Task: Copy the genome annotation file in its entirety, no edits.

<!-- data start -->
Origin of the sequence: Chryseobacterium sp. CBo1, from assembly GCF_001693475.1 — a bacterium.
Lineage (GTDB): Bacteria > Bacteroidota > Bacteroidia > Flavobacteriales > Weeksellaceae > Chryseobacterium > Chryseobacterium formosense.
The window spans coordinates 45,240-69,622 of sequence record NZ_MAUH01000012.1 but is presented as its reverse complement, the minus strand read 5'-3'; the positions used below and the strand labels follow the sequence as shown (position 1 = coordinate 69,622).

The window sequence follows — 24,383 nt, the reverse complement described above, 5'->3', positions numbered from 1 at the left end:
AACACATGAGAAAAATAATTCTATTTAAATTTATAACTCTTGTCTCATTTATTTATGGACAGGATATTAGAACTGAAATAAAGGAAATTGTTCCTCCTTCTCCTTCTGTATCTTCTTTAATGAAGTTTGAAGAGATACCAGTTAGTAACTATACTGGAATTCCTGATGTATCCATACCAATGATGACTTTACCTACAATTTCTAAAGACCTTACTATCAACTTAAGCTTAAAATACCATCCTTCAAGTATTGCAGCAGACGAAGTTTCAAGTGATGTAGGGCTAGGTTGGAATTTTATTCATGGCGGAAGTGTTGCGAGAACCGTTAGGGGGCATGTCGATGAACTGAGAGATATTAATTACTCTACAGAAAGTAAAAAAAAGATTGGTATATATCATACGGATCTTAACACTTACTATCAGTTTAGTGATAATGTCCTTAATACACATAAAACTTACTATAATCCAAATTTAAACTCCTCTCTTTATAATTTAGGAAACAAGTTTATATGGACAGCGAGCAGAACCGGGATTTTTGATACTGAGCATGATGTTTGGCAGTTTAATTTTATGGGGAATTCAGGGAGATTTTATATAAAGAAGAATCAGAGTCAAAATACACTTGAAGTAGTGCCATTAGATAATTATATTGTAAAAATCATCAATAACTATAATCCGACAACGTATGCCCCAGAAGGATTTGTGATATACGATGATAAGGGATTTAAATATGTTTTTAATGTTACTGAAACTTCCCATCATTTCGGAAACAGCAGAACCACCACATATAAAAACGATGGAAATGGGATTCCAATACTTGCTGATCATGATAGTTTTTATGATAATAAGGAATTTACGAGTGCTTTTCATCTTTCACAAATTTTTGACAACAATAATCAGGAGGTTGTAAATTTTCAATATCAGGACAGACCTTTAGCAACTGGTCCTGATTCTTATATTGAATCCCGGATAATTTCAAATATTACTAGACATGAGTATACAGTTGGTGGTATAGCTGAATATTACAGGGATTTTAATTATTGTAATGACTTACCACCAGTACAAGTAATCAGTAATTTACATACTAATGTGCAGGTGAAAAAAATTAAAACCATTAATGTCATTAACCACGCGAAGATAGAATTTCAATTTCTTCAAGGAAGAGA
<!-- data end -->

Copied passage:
Origin of the sequence: Chryseobacterium sp. CBo1, from assembly GCF_001693475.1 — a bacterium.
Lineage (GTDB): Bacteria > Bacteroidota > Bacteroidia > Flavobacteriales > Weeksellaceae > Chryseobacterium > Chryseobacterium formosense.
The window spans coordinates 45,240-69,622 of sequence record NZ_MAUH01000012.1 but is presented as its reverse complement, the minus strand read 5'-3'; the positions used below and the strand labels follow the sequence as shown (position 1 = coordinate 69,622).

The window sequence follows — 24,383 nt, the reverse complement described above, 5'->3', positions numbered from 1 at the left end:
AACACATGAGAAAAATAATTCTATTTAAATTTATAACTCTTGTCTCATTTATTTATGGACAGGATATTAGAACTGAAATAAAGGAAATTGTTCCTCCTTCTCCTTCTGTATCTTCTTTAATGAAGTTTGAAGAGATACCAGTTAGTAACTATACTGGAATTCCTGATGTATCCATACCAATGATGACTTTACCTACAATTTCTAAAGACCTTACTATCAACTTAAGCTTAAAATACCATCCTTCAAGTATTGCAGCAGACGAAGTTTCAAGTGATGTAGGGCTAGGTTGGAATTTTATTCATGGCGGAAGTGTTGCGAGAACCGTTAGGGGGCATGTCGATGAACTGAGAGATATTAATTACTCTACAGAAAGTAAAAAAAAGATTGGTATATATCATACGGATCTTAACACTTACTATCAGTTTAGTGATAATGTCCTTAATACACATAAAACTTACTATAATCCAAATTTAAACTCCTCTCTTTATAATTTAGGAAACAAGTTTATATGGACAGCGAGCAGAACCGGGATTTTTGATACTGAGCATGATGTTTGGCAGTTTAATTTTATGGGGAATTCAGGGAGATTTTATATAAAGAAGAATCAGAGTCAAAATACACTTGAAGTAGTGCCATTAGATAATTATATTGTAAAAATCATCAATAACTATAATCCGACAACGTATGCCCCAGAAGGATTTGTGATATACGATGATAAGGGATTTAAATATGTTTTTAATGTTACTGAAACTTCCCATCATTTCGGAAACAGCAGAACCACCACATATAAAAACGATGGAAATGGGATTCCAATACTTGCTGATCATGATAGTTTTTATGATAATAAGGAATTTACGAGTGCTTTTCATCTTTCACAAATTTTTGACAACAATAATCAGGAGGTTGTAAATTTTCAATATCAGGACAGACCTTTAGCAACTGGTCCTGATTCTTATATTGAATCCCGGATAATTTCAAATATTACTAGACATGAGTATACAGTTGGTGGTATAGCTGAATATTACAGGGATTTTAATTATTGTAATGACTTACCACCAGTACAAGTAATCAGTAATTTACATACTAATGTGCAGGTGAAAAAAATTAAAACCATTAATGTCATTAACCACGCGAAGATAGAATTTCAATTTCTTCAAGGAAGAGA